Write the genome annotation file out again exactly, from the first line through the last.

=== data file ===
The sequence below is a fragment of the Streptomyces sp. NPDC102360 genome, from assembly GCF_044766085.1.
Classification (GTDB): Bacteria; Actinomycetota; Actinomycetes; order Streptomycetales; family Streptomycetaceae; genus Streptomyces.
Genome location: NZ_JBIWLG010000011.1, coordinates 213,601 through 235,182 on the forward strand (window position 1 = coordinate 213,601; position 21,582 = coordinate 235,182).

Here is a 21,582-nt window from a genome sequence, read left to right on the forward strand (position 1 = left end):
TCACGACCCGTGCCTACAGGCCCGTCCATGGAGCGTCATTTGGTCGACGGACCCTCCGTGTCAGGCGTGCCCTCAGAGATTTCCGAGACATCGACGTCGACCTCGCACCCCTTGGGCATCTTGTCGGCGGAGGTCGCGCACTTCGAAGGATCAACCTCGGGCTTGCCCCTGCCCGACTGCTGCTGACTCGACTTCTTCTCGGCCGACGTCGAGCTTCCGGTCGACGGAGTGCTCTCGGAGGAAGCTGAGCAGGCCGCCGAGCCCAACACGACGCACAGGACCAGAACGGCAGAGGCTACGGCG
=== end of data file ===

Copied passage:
The sequence below is a fragment of the Streptomyces sp. NPDC102360 genome, from assembly GCF_044766085.1.
Classification (GTDB): Bacteria; Actinomycetota; Actinomycetes; order Streptomycetales; family Streptomycetaceae; genus Streptomyces.
Genome location: NZ_JBIWLG010000011.1, coordinates 213,601 through 235,182 on the forward strand (window position 1 = coordinate 213,601; position 21,582 = coordinate 235,182).

Here is a 21,582-nt window from a genome sequence, read left to right on the forward strand (position 1 = left end):
TCACGACCCGTGCCTACAGGCCCGTCCATGGAGCGTCATTTGGTCGACGGACCCTCCGTGTCAGGCGTGCCCTCAGAGATTTCCGAGACATCGACGTCGACCTCGCACCCCTTGGGCATCTTGTCGGCGGAGGTCGCGCACTTCGAAGGATCAACCTCGGGCTTGCCCCTGCCCGACTGCTGCTGACTCGACTTCTTCTCGGCCGACGTCGAGCTTCCGGTCGACGGAGTGCTCTCGGAGGAAGCTGAGCAGGCCGCCGAGCCCAACACGACGCACAGGACCAGAACGGCAGAGGCTACGGCG